“If there’s any other concept for what the property would be, the deed automatically reverts back to the Collier County School System,” said Way, who has been spearheading the fundraising effort.
He is also seeking a Florida Communities Trust grant to cover the cost of the land, as well as a grant from The Trust for Public Land. Way said they are among about six potential funding sources that he has
In addition, Way has approached several national companies regarding donating all the Learning Center’s educational equipment and to automate all the educational programs in exchange for naming rights.
Providing a vibrant and ecology-awareness-building experience for youths is a keyelement of nature center-bird sanctuary plans, which include serving as a field trip location for the Collier County school district.
To foster that goal, the learning center will include interactive computer-based exhibits and lessons, all focused on Southwest Florida’s ecosystem.
The foundation has hired an educational coordinator, Joanna Sliwka, to develop environment-related classes, in consultation with the foundation and the school district. The Marco resident is a retired teacher for Collier schools with more than 25 years experience as an educator.
Way said the school district’s environmental science department has shared information on its curriculum, “so we can dovetail into their program with the same message with what we’ll be teaching at the center.”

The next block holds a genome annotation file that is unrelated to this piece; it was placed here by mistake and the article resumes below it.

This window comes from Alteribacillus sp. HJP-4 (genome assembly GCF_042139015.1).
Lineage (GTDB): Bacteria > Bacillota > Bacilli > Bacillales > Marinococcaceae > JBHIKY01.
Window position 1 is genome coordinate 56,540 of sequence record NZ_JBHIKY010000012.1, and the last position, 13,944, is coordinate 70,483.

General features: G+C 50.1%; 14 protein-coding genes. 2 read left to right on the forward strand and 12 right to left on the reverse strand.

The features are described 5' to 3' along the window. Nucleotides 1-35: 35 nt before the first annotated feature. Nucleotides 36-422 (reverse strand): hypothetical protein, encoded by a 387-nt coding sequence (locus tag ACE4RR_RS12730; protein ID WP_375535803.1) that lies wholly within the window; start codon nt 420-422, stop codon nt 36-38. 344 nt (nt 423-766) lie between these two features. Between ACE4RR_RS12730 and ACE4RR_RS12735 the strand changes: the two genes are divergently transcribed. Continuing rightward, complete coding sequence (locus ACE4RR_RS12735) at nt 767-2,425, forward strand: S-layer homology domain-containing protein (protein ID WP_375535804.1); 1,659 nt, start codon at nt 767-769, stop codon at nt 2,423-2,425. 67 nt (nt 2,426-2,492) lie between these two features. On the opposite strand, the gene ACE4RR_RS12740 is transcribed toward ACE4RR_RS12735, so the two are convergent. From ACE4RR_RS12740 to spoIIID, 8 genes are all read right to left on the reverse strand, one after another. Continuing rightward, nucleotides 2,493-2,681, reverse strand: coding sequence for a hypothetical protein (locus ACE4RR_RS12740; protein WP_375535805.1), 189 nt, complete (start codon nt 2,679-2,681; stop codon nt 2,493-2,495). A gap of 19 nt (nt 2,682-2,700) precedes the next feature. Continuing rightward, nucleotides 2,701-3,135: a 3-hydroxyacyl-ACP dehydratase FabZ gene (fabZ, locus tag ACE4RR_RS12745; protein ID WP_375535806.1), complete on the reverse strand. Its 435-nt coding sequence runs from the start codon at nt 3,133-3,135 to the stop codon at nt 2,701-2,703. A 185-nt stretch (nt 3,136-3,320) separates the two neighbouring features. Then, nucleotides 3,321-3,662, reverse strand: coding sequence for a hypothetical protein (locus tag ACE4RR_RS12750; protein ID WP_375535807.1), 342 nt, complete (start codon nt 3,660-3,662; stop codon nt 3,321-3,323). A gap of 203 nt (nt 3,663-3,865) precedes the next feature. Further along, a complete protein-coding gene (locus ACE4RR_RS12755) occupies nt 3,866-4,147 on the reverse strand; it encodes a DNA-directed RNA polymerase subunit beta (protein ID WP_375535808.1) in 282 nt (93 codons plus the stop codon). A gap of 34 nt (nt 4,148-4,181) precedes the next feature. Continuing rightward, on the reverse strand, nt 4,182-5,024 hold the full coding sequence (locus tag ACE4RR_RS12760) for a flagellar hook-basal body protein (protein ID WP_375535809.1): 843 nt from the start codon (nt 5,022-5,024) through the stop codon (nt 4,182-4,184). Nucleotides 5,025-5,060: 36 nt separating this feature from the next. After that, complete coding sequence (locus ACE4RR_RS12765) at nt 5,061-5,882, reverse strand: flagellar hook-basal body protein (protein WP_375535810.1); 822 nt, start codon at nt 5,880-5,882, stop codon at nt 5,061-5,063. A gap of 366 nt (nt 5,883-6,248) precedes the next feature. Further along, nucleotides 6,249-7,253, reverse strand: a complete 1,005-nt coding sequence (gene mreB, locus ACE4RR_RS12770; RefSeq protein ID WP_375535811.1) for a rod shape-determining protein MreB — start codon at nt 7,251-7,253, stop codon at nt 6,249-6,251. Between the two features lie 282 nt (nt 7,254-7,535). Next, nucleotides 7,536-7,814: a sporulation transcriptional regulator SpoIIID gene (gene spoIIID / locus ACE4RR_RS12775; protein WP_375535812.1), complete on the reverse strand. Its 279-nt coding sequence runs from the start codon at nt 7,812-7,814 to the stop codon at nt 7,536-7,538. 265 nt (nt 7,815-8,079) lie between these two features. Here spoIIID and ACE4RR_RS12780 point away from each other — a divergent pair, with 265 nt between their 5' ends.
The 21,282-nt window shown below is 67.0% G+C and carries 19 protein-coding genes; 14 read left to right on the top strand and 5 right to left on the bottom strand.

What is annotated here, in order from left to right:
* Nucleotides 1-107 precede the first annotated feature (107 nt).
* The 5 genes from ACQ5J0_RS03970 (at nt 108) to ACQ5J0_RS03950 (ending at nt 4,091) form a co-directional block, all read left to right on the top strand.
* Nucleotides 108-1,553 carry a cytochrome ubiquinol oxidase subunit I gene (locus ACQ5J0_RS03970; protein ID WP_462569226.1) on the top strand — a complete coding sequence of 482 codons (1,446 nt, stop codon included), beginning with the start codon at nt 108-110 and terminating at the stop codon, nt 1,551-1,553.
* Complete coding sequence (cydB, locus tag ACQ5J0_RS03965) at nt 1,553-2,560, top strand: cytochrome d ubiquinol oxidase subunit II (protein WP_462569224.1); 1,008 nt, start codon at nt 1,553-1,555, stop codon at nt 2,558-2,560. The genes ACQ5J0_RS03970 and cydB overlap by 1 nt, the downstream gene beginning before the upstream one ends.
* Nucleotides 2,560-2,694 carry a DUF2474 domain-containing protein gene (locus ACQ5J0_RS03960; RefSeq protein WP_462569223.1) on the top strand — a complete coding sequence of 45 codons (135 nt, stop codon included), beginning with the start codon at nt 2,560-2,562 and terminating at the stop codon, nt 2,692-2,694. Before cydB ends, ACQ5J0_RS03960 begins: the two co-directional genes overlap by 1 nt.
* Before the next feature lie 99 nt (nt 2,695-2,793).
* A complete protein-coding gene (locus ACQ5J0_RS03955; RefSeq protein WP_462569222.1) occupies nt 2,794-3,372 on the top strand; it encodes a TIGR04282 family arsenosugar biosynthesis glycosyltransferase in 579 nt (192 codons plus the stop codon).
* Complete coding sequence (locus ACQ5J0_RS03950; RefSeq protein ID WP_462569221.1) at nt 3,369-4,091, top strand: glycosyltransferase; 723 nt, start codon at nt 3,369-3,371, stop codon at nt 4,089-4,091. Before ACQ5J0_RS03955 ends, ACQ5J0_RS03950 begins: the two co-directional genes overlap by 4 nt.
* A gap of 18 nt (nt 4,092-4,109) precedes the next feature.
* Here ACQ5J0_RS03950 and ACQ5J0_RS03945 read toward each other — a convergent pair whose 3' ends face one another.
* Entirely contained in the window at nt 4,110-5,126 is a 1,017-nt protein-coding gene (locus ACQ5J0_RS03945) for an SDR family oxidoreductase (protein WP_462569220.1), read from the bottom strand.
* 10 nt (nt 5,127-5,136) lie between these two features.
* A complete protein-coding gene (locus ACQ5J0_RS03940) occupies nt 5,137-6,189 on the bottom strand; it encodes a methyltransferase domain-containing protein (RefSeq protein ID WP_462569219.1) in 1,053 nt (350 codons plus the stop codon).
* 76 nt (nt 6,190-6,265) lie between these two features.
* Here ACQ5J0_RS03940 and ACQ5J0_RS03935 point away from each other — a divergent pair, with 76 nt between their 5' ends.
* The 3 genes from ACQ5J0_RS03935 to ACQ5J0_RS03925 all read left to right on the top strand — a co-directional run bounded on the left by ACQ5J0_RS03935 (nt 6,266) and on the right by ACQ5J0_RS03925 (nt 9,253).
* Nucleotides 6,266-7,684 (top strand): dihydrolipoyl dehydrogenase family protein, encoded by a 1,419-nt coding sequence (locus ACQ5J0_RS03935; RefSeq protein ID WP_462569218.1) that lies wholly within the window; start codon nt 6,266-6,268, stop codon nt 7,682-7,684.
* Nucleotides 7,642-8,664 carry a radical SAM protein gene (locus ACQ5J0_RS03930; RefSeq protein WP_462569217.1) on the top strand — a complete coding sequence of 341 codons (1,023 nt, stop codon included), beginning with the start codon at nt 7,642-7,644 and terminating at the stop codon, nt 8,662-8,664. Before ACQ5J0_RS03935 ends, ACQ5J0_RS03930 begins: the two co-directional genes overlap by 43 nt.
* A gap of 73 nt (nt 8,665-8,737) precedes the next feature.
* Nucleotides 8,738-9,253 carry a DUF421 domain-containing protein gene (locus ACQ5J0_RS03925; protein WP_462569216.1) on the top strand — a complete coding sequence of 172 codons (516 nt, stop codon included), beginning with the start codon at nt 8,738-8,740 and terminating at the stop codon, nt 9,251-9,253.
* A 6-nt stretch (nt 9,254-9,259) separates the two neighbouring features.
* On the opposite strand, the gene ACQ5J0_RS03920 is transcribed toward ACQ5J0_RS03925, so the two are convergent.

In turn, schools will be able to log into the learning center’s computer system to use lessons found there to supplement classroom instruction.
“The whole educational component will be a really valuable tool for the community,”said Way. “And the kids who come here on vacation will be able to participate in classes in the center.”
Field trips will involve a classroom session, a hands-on area in the learning center’s rear where children will learn such things as how to make an eagle’s nest. There’ll also be walking tours of the grounds where they can learn about local flora and fauna. The seven activity stations will play a key role, with children being able to stop there and “get that interaction on the ground within the ecosystem that they’re learning about,” said Way.
He said plans call for establishing an annual essay contest for Collier school students in which they would suggest a compatible project at the Nature Center. The winner would be tasked with turning their idea into a reality. “Whether it’s planting trees, a butterfly garden or something that would attracthummingbirds, whatever they choose, we’ll fund it,” Way added.
The winner would have a plaque recognizing their class and school placed at the project site and each year, that school would be “expected to come down and maintain it or improve it and be involved,” said Way. “It’s going to be an interesting project.”
Way also touted the economic benefits of eco-tourism, saying the sanctuary has been attracting increasing numbers of visitors over the years, as word spreads about the eagles. Included among them is a group of birdwatchers from Ft. Lauderdale that he said spends several days on Marco each year to observe Paleo and Calusa.
“Economically, what we’ve seen from interviews and not just our input, is the increase in eco-tourism has been multiplying by double digits every year for the last five years,” said Way.
For more information about the Marco Eagle Sanctuary Foundation and the Marco Island Nature Preserve and Bird Sanctuary, visit www.marcoeaglesanctuaryfoundation.org.